FrOSCon - understanding Linux with strace
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Being a Java child I had only dealt with strace once before: Trying to figure out whether any part of the Mahout tests happens to use /dev/random for initialisation in a late night debugging session with my favourite embedded Linux developer. Strace itself is a great tool to actually see what your program is doing in terms of system calls, giving you the option to follow on a very detailed level what is going on.
In his talk Harald König gave a very easy to follow over view on how to understand Linux with strace. Starting with the basic use cases (trace file access, program calls, replay data, analyse time stamps, do some statistics) the quickly moved on to showing some more advanced tricks you can do with the little tool: Finding sys-calls that take surprisingly long vs. times when user code is doing long-running computations. Capturing and replaying e.g. networking related calls to simulate problems that the application runs into. Figuring out bottlenecks (or just plain weird stuff) in the application by figuring out the most frequent syscall. Figuring out which configuration files an application really touches - sorting them by last modified date with a bit of shell magic might give an answer to the common question of whether the last update or the last time the user tinkered with the configuration turned his favourite editor to appear green instead of white. On the other hand it can also reveal when configurations have been deleted (in the presentation he moved away the user-emacs configuration. As a result emacs tried >30 times to find it for various configuration options during startup: Is it there? No. ... Is it now there? No. ... Maybe now? Nope. ... ;) ).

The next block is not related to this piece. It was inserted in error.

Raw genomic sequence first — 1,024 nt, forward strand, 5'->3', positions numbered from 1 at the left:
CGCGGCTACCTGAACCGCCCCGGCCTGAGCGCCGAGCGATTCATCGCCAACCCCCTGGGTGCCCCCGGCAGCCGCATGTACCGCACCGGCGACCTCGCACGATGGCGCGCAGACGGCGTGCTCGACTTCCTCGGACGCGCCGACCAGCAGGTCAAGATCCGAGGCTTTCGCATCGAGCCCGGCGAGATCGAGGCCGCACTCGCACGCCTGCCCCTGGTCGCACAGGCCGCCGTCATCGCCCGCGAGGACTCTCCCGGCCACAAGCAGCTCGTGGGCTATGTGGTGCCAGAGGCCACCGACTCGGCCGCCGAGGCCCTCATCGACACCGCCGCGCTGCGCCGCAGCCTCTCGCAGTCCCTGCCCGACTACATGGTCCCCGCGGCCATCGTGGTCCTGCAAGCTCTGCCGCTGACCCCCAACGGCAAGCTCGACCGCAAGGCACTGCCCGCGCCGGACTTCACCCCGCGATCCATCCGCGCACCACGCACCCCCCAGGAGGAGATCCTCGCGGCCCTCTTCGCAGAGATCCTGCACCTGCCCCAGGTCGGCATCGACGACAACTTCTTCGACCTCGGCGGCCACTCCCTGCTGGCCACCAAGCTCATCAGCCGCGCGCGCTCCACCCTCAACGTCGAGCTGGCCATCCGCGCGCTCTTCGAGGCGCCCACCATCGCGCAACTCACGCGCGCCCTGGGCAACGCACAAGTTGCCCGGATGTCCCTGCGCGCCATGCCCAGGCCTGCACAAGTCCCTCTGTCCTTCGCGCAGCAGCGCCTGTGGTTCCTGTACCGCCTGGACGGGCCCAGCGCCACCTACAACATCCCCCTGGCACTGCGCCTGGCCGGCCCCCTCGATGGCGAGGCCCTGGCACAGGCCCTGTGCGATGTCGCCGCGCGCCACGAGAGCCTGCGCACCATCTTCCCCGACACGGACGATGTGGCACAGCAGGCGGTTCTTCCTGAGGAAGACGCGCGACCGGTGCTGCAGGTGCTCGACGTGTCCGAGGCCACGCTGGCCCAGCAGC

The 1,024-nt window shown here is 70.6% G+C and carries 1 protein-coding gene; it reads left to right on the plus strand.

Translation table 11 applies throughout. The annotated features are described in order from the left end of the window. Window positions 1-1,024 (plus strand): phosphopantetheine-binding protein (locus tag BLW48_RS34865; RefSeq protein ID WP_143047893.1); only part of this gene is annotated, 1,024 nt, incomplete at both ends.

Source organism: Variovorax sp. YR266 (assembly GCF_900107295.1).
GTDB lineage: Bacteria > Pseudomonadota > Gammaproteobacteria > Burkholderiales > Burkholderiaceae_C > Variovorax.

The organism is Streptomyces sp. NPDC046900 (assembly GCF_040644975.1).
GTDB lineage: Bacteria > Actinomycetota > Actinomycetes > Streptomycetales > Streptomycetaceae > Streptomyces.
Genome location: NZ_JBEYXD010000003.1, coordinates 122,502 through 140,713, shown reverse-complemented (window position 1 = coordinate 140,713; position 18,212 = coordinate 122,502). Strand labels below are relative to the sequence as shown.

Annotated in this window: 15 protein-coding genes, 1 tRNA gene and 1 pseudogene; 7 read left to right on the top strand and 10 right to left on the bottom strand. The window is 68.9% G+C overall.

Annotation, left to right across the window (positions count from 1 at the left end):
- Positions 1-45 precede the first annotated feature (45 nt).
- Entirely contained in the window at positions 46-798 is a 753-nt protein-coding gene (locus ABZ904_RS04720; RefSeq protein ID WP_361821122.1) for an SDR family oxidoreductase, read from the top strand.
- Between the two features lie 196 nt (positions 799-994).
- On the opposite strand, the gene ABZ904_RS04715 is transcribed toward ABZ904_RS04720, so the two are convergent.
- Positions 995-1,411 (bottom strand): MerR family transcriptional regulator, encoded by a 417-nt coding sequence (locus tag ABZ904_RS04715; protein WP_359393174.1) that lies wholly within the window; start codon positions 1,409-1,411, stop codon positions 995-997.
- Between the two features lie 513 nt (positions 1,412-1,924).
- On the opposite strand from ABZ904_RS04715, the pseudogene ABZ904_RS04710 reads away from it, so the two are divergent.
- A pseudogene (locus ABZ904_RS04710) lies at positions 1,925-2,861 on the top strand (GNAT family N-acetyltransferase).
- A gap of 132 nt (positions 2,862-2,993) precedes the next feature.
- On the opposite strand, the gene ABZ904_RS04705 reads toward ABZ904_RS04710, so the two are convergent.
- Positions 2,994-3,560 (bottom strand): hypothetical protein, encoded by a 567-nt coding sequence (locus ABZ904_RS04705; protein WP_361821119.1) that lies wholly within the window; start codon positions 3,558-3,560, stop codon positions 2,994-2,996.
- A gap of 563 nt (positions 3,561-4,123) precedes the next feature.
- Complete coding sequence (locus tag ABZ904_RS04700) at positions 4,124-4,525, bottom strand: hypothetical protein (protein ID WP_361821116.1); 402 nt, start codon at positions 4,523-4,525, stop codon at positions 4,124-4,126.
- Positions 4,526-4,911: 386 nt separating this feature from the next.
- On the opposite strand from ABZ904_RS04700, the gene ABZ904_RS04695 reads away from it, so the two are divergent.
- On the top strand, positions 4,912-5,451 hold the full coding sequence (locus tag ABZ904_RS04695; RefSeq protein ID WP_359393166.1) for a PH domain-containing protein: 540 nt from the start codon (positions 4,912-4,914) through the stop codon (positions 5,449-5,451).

When looking at strace, you might also want to take a look at ltrace that traces library calls - the output there might be a bit more readable in that it's not just system calls but also library calls. Remember though that tracing everything can not only make your app pretty slow but also quickly generates several gigabytes of information.